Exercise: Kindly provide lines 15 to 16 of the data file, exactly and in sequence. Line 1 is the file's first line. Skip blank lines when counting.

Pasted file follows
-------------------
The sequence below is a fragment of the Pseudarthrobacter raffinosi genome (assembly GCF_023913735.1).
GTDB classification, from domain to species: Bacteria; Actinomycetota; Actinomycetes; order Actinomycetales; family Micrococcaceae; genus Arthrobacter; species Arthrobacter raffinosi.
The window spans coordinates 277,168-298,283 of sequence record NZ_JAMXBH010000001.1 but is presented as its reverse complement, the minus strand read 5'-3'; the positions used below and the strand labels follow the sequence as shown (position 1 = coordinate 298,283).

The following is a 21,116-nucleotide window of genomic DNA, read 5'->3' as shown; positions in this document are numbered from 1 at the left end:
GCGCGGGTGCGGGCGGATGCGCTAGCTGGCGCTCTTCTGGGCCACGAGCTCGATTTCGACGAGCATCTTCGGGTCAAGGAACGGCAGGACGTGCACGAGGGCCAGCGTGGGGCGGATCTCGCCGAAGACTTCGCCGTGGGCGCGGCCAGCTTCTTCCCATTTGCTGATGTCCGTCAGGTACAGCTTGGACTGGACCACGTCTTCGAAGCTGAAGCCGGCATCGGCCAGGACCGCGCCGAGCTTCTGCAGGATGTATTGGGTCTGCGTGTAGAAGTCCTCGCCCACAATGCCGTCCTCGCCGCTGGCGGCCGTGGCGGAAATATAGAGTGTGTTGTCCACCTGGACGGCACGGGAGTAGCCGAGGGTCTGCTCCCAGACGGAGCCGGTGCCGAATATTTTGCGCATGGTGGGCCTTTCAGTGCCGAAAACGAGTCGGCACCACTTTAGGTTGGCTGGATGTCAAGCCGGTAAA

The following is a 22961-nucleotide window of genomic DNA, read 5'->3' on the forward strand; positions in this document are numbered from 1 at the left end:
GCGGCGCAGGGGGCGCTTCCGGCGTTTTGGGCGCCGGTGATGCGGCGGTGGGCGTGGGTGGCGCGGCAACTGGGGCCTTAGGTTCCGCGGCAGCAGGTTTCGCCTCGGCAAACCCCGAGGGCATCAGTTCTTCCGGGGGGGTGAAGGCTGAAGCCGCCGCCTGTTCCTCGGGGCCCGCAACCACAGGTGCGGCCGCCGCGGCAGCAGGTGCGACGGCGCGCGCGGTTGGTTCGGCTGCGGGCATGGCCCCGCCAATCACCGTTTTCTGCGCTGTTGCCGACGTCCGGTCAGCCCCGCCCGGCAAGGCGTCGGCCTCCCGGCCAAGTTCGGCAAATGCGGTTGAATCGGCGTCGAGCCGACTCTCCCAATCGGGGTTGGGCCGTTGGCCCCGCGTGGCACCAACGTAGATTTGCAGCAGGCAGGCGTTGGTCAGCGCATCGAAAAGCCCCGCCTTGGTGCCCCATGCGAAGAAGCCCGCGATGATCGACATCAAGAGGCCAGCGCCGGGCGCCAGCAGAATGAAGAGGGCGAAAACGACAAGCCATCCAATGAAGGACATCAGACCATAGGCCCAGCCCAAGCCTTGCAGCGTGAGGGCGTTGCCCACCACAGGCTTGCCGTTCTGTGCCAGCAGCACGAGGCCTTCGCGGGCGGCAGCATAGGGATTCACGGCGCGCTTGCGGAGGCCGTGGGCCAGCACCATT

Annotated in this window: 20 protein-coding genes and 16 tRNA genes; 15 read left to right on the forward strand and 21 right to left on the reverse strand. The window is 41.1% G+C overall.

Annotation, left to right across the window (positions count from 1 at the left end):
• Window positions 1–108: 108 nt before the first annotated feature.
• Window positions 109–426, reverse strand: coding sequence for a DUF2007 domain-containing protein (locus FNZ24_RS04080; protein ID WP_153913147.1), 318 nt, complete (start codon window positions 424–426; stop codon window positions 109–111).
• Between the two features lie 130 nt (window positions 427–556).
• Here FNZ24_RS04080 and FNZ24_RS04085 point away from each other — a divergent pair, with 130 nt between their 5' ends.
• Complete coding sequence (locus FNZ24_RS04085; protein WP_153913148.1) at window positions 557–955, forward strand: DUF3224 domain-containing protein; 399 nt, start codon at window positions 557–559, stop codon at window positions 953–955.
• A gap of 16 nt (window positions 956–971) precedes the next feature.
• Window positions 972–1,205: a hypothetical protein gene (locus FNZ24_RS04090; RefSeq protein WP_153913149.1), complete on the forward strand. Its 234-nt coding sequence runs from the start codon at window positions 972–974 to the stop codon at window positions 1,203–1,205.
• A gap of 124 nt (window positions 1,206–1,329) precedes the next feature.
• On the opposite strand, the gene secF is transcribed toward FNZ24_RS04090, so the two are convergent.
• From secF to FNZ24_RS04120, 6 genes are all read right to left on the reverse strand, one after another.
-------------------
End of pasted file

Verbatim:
• A gap of 16 nt (window positions 956–971) precedes the next feature.
• Window positions 972–1,205: a hypothetical protein gene (locus FNZ24_RS04090; RefSeq protein WP_153913149.1), complete on the forward strand. Its 234-nt coding sequence runs from the start codon at window positions 972–974 to the stop codon at window positions 1,203–1,205.